“My two go-to spots are Arturo’s, and I also love Song’E Napule, which is two blocks down from Arturo’s — it’s tiny, but mighty. The general manager, Gigi, is a huge part of the magic in that pizzeria. It tastes and feels like Napoli.
“In Queens, New Park has only one of three ovens in the U.S. that goes from coal to natural gas ovens. They’ve got a New York-style chew with a coal-fire crunch.
“Wheated in Ditmas Park — David Sheridan is probably one of the most prolific pizza and bread bakers in the New York game right now. He had to pivot and do more takeaway and delivery though.
“I like Emmett’s on Grove for the consistency, thickness, and how he cuts it — it goes back to my roots. I haven’t been to Ace’s yet, but my default for Detroit-style pizza is Emmy Squared for their burrata.”
Jenny Mollen is a New York Times bestselling author and social media personality whose next book, Dictator Lunches, will be out on Sept 13th. She’s also married to that Jason Biggs guy whose second favorite pie is pizza.
Born in Manila, in the Philippines, Pilar Valdes’ oldest memories are dotted with square slices from Magoo’s and Shakey’s cracker-thin crusts with cheese, garlic, and anchovies. She’s now the chef-in-residence for The Drew Barrymore Show.
“When my husband and I first started dating 16 or so odd years ago, there was a new pizza place he wanted to take me to in his neighborhood. He knew the way to my heart was through my stomach. We walked into a very unassuming spot; it felt like I had walked into someone’s living room, charming and dimly lit. It only had two things on the menu. Pizza — a list of toppings — and calzones. I think I may have had some of the best pizza in my life.
“Of course, the place turned out to be Lucali. During the early days, it was slightly easier to snag a table. We would also occasionally call in an order for pick up, since we lived in the area, but the pizza was always best when eaten fresh out of the oven, and in that room.”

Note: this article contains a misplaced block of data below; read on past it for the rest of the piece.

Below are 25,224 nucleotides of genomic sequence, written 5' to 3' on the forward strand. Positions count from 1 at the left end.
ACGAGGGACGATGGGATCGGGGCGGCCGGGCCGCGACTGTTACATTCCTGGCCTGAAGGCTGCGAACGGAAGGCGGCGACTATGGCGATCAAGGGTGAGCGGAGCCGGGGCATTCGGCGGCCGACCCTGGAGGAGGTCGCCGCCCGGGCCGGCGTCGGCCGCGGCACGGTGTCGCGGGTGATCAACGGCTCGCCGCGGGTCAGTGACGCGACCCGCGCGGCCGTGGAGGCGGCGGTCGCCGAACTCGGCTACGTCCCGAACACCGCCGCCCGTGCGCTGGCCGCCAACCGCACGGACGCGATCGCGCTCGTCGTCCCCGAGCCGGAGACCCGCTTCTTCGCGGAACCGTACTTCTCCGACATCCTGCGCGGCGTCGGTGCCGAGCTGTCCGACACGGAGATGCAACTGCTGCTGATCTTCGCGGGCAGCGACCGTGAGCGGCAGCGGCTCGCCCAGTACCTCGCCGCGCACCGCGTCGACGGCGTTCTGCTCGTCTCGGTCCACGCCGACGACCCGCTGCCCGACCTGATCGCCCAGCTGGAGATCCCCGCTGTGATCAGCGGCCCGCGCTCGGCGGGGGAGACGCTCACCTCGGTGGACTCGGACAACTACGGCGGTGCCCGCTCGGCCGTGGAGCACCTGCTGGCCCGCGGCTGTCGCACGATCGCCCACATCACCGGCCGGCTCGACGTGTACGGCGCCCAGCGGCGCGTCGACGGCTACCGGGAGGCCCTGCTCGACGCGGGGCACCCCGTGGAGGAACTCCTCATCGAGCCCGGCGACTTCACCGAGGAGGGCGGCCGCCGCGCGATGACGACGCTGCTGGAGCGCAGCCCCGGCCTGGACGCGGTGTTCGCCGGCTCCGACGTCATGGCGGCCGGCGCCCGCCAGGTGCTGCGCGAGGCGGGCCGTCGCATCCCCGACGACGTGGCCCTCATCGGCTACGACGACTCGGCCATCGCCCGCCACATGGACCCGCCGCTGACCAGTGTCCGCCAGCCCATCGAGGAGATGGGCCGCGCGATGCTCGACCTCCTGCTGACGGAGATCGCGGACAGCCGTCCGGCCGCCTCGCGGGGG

Serhan Ayhan is son to Kurdish and Turkish immigrants who opened Boston Pizza (now closed) in Astoria, Queens, in the ’90s, serving New England-style pie. Ayhan is now an Ooni pizza oven ambassador promoting pizza’s past, present, and future @nextlevelpizza.
“I do like John’s of Bleecker Street, but Zero Otto Nove on Arthur Avenue in the Bronx is such a surprise. It’s got this small storefront, and you walk in down a long corridor — I think it used to be a parking lot. It’s a replica of Naples! The Cirilo with butternut squash puree, cream of truffle, mushrooms, and fresh mozzarella, is one of the most unforgettable pies I’ve ever had.”
“Ace’s in Williamsburg for Detroit style pizza for sit down. It’s a very cool place — it has a playing card theme.”
Artist Arkadiy Ryabin was born in Ukraine and grew up in Sheepshead Bay, Brooklyn. Ryabin is a pizza lover, pursuing pizza exploration in pockets of the tri-state area.
“Da Nonna Rosa in Park Slope has a slice shop in front and a sit-down area in the back. It has a lot of other food, too. They have an L&B-style Sicilian slice as well. I’m a sucker for it.”